There’s a choice of three engines: a 68bhp 1.2-litre petrol, a 0.9 Twinair with 84bhp and a 74bhp 1.3-litre diesel. The 1.2 petrol is no ball of fire, but it’s fine around town. If you regularly head beyond the city limits, then you should consider the diesel; it feels stronger and more flexible than the petrol, so is better at keeping up with traffic on faster roads. Twinair versions have a fair bit of mid-range muscle, but are gutless at very low revs and breathless at high ones.
The Panda is built for the city, and here most versions absorb bigger bumps and ruts well enough; this is especially true of the high-riding four-wheel-drive models. It never feels completely settled at higher speeds, however, where its body tends to bob up and down. That said, it doesn’t lean unduly in corners.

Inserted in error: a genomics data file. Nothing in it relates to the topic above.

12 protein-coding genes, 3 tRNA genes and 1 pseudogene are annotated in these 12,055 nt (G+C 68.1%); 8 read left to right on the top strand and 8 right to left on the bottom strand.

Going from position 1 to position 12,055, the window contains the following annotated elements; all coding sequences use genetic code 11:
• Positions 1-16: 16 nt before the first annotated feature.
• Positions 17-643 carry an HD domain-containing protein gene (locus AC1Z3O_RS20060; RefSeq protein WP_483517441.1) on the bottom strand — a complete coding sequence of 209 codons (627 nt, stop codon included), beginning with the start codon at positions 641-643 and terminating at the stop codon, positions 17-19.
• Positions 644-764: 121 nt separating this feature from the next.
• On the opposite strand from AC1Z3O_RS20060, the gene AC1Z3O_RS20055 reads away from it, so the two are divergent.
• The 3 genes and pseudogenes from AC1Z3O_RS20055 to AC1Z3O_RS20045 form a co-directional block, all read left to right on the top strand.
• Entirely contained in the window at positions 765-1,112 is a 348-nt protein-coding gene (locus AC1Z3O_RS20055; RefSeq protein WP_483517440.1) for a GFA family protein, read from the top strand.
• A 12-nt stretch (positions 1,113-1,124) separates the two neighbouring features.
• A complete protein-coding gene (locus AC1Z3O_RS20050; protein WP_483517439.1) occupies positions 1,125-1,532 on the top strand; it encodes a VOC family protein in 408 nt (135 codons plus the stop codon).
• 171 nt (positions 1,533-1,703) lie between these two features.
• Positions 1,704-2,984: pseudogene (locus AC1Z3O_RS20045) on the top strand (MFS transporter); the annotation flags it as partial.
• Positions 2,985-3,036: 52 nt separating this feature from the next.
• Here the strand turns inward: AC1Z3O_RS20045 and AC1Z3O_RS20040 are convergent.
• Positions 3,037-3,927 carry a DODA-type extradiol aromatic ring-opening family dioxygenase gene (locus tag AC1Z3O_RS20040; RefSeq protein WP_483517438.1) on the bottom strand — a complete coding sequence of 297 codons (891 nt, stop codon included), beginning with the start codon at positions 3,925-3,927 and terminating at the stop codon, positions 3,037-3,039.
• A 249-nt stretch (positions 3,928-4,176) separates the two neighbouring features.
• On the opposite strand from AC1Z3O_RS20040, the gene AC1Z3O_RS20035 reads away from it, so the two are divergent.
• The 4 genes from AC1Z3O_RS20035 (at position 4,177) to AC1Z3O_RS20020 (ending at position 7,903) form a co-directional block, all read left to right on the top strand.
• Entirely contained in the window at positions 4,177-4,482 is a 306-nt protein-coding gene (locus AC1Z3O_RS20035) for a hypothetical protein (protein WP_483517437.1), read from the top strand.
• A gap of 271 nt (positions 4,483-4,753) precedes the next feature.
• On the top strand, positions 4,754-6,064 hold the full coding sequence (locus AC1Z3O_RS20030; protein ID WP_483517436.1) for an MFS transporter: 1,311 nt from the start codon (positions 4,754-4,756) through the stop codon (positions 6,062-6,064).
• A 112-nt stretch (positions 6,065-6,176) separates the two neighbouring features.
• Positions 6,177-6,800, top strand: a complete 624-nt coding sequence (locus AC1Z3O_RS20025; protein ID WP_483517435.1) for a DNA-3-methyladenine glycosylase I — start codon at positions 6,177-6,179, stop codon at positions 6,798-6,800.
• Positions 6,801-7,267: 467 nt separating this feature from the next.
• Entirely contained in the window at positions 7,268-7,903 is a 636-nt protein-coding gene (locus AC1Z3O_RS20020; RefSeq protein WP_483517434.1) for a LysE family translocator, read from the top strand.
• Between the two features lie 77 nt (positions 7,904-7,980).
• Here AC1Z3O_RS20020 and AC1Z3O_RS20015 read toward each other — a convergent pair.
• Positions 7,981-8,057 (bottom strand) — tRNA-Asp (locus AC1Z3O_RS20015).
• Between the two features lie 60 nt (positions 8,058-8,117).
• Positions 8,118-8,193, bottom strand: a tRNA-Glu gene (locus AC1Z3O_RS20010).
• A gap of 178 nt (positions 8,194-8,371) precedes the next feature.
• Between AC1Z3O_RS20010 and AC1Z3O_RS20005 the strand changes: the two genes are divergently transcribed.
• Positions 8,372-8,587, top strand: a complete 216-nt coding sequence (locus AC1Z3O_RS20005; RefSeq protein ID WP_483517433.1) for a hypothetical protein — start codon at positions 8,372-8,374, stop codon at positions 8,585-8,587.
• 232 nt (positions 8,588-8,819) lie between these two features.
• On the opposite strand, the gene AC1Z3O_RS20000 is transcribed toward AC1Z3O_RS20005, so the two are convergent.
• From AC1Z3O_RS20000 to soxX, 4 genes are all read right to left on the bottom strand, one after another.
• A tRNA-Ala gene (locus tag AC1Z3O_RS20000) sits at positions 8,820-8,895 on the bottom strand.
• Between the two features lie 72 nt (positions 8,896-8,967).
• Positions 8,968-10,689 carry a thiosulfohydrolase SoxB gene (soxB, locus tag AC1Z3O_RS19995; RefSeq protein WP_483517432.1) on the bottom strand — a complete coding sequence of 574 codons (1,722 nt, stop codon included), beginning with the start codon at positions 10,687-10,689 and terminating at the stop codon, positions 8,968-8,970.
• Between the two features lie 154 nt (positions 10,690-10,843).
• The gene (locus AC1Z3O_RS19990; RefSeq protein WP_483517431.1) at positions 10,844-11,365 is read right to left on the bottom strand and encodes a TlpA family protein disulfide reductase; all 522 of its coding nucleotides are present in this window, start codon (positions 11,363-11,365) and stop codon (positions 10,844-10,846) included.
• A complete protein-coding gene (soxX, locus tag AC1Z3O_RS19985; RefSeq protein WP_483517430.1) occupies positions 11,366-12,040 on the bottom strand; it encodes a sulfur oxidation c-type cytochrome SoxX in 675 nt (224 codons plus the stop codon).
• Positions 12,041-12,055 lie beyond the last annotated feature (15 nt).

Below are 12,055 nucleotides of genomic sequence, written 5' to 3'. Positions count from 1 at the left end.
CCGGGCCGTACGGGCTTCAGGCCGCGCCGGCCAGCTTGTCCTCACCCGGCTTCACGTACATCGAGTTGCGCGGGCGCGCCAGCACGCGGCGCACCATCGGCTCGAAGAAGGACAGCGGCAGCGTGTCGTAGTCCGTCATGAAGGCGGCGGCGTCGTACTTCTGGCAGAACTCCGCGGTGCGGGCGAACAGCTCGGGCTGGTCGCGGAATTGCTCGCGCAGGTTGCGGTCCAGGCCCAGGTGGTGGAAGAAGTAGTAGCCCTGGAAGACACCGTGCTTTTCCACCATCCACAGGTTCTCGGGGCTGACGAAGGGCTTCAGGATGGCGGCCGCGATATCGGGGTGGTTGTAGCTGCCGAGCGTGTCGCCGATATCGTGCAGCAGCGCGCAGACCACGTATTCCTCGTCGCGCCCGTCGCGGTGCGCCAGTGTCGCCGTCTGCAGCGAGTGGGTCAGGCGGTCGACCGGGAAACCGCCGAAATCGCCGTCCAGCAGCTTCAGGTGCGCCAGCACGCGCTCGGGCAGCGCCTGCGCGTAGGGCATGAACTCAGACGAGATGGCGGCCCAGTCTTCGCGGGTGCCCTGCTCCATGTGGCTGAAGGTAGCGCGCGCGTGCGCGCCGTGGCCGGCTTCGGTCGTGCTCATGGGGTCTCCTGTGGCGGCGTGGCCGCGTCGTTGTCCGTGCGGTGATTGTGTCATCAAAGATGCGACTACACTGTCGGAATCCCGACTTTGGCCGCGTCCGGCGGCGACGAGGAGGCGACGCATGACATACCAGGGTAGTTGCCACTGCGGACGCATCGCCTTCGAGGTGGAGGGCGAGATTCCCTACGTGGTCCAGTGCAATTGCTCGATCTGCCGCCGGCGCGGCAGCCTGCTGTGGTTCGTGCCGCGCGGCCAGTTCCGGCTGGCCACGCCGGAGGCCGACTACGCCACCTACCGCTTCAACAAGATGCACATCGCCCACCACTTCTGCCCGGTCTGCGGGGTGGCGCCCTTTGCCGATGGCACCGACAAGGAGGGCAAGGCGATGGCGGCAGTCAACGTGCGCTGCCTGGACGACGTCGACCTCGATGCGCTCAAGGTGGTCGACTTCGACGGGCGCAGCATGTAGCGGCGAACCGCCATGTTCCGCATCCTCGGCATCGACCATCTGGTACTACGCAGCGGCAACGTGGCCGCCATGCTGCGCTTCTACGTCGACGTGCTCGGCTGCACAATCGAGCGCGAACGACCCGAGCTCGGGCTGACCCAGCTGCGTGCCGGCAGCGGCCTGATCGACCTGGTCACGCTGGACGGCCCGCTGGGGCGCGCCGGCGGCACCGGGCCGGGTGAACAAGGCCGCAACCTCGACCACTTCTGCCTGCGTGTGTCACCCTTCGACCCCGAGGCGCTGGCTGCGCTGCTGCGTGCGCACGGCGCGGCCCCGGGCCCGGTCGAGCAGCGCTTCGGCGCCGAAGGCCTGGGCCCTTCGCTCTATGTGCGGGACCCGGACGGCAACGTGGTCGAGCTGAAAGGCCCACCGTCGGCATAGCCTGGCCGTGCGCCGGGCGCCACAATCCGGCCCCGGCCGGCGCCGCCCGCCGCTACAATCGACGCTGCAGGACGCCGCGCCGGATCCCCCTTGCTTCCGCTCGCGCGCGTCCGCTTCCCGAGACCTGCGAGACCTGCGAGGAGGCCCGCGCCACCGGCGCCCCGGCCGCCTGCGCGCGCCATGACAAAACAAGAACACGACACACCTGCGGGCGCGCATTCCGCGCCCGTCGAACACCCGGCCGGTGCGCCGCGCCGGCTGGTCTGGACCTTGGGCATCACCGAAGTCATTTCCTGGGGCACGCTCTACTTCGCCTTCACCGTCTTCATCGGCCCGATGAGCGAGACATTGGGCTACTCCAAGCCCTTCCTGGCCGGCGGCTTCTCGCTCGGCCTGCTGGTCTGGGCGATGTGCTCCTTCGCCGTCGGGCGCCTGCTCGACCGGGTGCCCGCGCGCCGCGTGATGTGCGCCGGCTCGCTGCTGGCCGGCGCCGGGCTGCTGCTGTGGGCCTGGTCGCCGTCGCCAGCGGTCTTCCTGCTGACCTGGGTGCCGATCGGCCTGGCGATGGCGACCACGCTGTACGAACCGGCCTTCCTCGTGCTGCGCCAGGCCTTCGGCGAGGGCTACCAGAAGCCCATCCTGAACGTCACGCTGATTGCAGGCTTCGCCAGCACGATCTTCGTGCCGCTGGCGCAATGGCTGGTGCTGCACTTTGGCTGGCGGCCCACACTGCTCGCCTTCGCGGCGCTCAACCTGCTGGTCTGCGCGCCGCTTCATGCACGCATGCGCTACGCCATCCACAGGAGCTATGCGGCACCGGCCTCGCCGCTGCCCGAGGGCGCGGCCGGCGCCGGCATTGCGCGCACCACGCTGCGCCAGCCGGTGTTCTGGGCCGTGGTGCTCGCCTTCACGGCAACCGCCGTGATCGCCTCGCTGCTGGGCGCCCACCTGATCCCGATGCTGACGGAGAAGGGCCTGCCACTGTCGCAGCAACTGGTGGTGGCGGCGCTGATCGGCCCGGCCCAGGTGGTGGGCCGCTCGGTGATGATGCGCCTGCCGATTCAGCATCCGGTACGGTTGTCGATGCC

Light steering is great for parking, but it’s also vague, which makes it difficult to judge front-end grip at speed. The 4x4 versions are as capable off-road as many bigger SUVs, so they make a great choice if you do need to venture off the beaten path.
Refinement isn’t great, however. The diesel engine becomes noisy when worked hard, and the 1.2-litre petrol also makes itself heard when revved, although the noise it makes isn’t unpleasant. By contrast, the Twinair engine is noisy at most speeds. It’s not very smooth, either, and sends plenty of vibrations into the cabin. Wind noise becomes increasingly insistent as speeds rise, which means the Panda isn’t as hushed as a Hyundai i10 or Volkswagen Up.